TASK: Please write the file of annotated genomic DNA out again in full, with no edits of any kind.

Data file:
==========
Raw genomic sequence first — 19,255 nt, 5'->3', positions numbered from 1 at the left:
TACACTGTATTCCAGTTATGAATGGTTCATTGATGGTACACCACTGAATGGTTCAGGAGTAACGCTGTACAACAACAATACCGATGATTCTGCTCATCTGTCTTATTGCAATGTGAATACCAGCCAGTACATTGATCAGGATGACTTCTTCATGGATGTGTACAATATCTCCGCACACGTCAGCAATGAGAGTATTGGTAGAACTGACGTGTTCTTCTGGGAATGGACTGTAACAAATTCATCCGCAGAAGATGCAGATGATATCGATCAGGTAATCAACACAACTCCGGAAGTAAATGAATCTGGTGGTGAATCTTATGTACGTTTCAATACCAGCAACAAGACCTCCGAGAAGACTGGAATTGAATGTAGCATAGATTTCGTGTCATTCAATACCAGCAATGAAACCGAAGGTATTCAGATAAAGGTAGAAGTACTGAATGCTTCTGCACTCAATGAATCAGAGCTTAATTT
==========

Raw genomic sequence first — 19,255 nt, 5'->3', positions numbered from 1 at the left:
TACACTGTATTCCAGTTATGAATGGTTCATTGATGGTACACCACTGAATGGTTCAGGAGTAACGCTGTACAACAACAATACCGATGATTCTGCTCATCTGTCTTATTGCAATGTGAATACCAGCCAGTACATTGATCAGGATGACTTCTTCATGGATGTGTACAATATCTCCGCACACGTCAGCAATGAGAGTATTGGTAGAACTGACGTGTTCTTCTGGGAATGGACTGTAACAAATTCATCCGCAGAAGATGCAGATGATATCGATCAGGTAATCAACACAACTCCGGAAGTAAATGAATCTGGTGGTGAATCTTATGTACGTTTCAATACCAGCAACAAGACCTCCGAGAAGACTGGAATTGAATGTAGCATAGATTTCGTGTCATTCAATACCAGCAATGAAACCGAAGGTATTCAGATAAAGGTAGAAGTACTGAATGCTTCTGCACTCAATGAATCAGAGCTTAATTT